Monday, December 15, 2008

Quentin Crisp

"There are three reasons for becoming a writer: the first is that you need the money; the second, that you have something to say that you think the world should know; the third is that you can’t think of what to do with the long winter evenings."

Monday, December 01, 2008

John Updike

"A narrative is like a room on whose walls a number of false doors have been painted; while within the narrative, we have many apparent choices of exit, but when the author leads us to one particular door, we know it is the right one because it opens.”

Saturday, November 15, 2008

Jodi Picoult

"Most people in America want an easy read. I call it McFiction - books which pass right through you without you even digesting them. I don't mean a book that has two-syllable words. I mean chapters you can read in a toilet break. Happy endings. We are more of a TV culture, and that is a hard thing to go up against for any writer."

Saturday, November 01, 2008

Richard Russo

"By ignoring a lot of American culture you can write more interesting stories. Unfortunately, if you were writing about America as it is, you'd be writing about a lot of people sitting in front of television sets."

Wednesday, October 15, 2008

Ernest Hemingway.

"In going where you have to go, and doing what you have to do, and seeing what you have to see, you dull and blunt the instrument you write with. But I would rather have it bent and dull and know I had to put it on the grindstone again and hammer it into shape and put a whetstone to it, and know that I had something to write about, than to have it bright and shining and nothing to say, or smooth and well-oiled in the closet, but unused."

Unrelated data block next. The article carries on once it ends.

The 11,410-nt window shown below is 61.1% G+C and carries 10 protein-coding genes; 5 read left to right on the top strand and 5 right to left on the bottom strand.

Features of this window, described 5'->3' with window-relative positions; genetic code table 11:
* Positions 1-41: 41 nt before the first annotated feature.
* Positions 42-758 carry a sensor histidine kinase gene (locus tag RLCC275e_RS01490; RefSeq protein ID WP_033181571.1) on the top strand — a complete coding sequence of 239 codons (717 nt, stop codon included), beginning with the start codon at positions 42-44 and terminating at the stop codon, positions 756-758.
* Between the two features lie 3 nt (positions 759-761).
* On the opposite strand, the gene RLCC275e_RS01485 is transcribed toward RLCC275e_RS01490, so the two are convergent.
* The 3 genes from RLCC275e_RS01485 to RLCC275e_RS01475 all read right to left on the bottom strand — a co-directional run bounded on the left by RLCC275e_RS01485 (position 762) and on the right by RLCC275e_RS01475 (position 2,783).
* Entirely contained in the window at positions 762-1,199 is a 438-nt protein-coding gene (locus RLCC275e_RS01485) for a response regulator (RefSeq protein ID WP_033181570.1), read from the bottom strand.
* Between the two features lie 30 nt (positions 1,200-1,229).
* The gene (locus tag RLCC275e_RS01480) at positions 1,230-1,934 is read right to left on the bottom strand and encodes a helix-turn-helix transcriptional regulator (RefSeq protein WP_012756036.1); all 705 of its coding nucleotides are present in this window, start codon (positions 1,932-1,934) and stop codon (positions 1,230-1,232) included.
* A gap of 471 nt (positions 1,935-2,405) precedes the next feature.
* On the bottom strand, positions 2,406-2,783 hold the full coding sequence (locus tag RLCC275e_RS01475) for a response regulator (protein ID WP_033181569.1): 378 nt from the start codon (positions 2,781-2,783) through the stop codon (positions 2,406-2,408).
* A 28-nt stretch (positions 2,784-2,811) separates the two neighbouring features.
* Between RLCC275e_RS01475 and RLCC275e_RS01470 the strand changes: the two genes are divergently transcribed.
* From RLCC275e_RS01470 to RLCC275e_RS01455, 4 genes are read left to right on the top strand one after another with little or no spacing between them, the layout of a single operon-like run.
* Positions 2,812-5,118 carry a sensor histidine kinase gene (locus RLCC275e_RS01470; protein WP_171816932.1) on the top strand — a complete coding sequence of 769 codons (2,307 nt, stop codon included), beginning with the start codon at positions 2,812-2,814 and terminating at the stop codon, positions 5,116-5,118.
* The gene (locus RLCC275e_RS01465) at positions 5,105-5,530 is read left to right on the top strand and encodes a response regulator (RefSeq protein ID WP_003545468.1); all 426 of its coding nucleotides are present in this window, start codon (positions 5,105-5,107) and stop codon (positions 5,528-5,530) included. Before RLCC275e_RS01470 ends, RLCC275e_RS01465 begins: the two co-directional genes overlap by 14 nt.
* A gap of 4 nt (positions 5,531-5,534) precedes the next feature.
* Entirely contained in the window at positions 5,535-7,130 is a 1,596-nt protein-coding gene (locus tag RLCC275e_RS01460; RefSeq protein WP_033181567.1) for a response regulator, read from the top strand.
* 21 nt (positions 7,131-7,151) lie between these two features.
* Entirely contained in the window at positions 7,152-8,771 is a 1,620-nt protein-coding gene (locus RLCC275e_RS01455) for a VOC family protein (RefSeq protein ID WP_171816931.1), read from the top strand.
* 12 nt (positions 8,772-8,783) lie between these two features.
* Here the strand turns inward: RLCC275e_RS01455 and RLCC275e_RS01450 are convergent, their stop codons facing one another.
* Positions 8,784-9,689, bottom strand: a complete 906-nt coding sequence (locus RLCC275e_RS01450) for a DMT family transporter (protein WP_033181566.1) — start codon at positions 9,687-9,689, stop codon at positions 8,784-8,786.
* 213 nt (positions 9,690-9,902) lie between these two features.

Wednesday, October 01, 2008

Jeanette Winterson

"As a writer, you're always something of a vandal. You know, you're a tomb raider. You're gonna go in there and take the things that already exist - drag 'em out again, and dress them up differently. There is a sense in which, you know, you are a thief. You know, it's no wonder that writers are ruled by Mercury, god of thieves and liars, and Mercury of the double tongue. And so, there is the sense in which you will always steal, and take for yourself, the things that you need. But then you also bring them back into the light. You dust them down, and then you put them out again for people to find in a different way. I mean, the whole thing about myths, is that they need to stay fluid, they need to keep moving, and they need to be dynamic. And that's why we can go on retelling them, so that, what is valuable is passed on from generation to generation, across time, through cultures."

Monday, September 15, 2008

Hallie Burnett

"Trollope said, 'On the last day of every month recorded, every person in a work of fiction should be a month older than on the first.' We go with our characters wherever they lead us, and as time makes its mark on us, so it must on them."